Foveation Techniques and Scheduling Issues
in Thinwire Visualization
1:15 p.m., Monday, April 6, 1998
12th floor conference room
We are interested in the visualization of large images across a network. Upon request, the server sends an image across the network to the client, who in turn, presents this image to the viewer. A key observation is that, at any moment, the viewer is mainly interested in a region around his gaze point in the image. To exploit this, we let the viewer interactively indicates this point and the selected region will have higher priority in the transmission process. As a result, the displayed image is a ``space-variant'' image. A fundamental difference between this scheme and the usual progressive transmission scheme is that we place more emphasis on the visualization process. This shift in emphasis opens up new perspectives on the problem. In this thesis, we focus on this difference.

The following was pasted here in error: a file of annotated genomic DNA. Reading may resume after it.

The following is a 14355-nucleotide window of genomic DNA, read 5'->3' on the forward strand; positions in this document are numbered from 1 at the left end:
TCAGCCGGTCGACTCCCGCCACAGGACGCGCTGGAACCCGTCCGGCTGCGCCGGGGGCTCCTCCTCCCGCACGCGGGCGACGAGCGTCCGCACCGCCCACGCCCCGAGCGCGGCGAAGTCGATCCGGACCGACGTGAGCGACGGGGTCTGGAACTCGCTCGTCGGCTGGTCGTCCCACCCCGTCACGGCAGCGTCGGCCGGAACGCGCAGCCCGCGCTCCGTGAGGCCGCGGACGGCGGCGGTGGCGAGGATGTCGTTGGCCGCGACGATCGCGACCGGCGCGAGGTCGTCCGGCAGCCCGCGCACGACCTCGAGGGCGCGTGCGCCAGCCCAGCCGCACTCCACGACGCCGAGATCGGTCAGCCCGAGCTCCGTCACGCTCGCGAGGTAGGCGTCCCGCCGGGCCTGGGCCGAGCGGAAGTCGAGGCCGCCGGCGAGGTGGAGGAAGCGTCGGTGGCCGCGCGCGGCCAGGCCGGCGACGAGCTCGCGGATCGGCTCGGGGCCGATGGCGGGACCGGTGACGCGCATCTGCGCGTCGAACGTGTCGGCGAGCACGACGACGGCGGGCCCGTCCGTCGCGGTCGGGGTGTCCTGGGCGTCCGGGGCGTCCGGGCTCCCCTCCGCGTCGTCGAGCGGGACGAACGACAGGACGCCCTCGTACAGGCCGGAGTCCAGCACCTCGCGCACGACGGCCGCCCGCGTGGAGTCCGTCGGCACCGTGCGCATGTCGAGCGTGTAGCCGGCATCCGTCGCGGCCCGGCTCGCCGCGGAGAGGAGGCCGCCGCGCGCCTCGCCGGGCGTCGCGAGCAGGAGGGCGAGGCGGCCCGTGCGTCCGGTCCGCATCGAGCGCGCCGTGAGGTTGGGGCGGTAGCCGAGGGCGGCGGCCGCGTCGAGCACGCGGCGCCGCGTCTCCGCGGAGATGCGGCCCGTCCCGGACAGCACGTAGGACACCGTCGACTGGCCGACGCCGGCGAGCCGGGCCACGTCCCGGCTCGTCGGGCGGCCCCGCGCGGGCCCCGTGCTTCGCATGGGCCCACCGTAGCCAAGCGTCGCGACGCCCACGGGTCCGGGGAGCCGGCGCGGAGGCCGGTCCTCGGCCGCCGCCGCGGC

In chapter two, we formalize the operation of ``foveating an image'', study how to distribute the resolution over an image, and how to progressively refine such a space-variant image. Motivated by properties of human vision, we propose two methods for the construction of space-variant images. In chapter three, we formulate and study an abstract on-line scheduling problem which is motivated by interactions between the client and the server. In the fourth and last chapter, we describe details and issues in an implementation.